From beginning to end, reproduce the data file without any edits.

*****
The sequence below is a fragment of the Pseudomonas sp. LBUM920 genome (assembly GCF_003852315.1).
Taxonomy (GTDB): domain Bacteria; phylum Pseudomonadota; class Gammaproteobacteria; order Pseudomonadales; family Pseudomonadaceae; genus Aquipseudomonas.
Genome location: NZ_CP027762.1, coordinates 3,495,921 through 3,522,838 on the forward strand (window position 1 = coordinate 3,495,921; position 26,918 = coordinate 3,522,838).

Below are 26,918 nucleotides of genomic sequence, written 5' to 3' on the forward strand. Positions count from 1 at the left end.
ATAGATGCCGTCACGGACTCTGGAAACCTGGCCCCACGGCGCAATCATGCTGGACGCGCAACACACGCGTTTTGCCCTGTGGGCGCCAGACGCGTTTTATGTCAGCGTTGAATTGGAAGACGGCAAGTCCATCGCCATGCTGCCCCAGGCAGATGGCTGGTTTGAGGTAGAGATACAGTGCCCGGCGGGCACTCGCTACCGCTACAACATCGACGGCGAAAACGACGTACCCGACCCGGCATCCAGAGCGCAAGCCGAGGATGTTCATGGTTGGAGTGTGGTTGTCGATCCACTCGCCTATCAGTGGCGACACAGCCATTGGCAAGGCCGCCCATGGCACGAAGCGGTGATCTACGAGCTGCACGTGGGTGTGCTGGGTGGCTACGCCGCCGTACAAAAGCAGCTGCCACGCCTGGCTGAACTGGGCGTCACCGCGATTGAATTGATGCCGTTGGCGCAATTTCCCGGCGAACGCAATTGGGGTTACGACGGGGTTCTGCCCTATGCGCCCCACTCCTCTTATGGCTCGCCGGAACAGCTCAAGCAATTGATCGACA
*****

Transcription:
The sequence below is a fragment of the Pseudomonas sp. LBUM920 genome (assembly GCF_003852315.1).
Taxonomy (GTDB): domain Bacteria; phylum Pseudomonadota; class Gammaproteobacteria; order Pseudomonadales; family Pseudomonadaceae; genus Aquipseudomonas.
Genome location: NZ_CP027762.1, coordinates 3,495,921 through 3,522,838 on the forward strand (window position 1 = coordinate 3,495,921; position 26,918 = coordinate 3,522,838).

Below are 26,918 nucleotides of genomic sequence, written 5' to 3' on the forward strand. Positions count from 1 at the left end.
ATAGATGCCGTCACGGACTCTGGAAACCTGGCCCCACGGCGCAATCATGCTGGACGCGCAACACACGCGTTTTGCCCTGTGGGCGCCAGACGCGTTTTATGTCAGCGTTGAATTGGAAGACGGCAAGTCCATCGCCATGCTGCCCCAGGCAGATGGCTGGTTTGAGGTAGAGATACAGTGCCCGGCGGGCACTCGCTACCGCTACAACATCGACGGCGAAAACGACGTACCCGACCCGGCATCCAGAGCGCAAGCCGAGGATGTTCATGGTTGGAGTGTGGTTGTCGATCCACTCGCCTATCAGTGGCGACACAGCCATTGGCAAGGCCGCCCATGGCACGAAGCGGTGATCTACGAGCTGCACGTGGGTGTGCTGGGTGGCTACGCCGCCGTACAAAAGCAGCTGCCACGCCTGGCTGAACTGGGCGTCACCGCGATTGAATTGATGCCGTTGGCGCAATTTCCCGGCGAACGCAATTGGGGTTACGACGGGGTTCTGCCCTATGCGCCCCACTCCTCTTATGGCTCGCCGGAACAGCTCAAGCAATTGATCGACA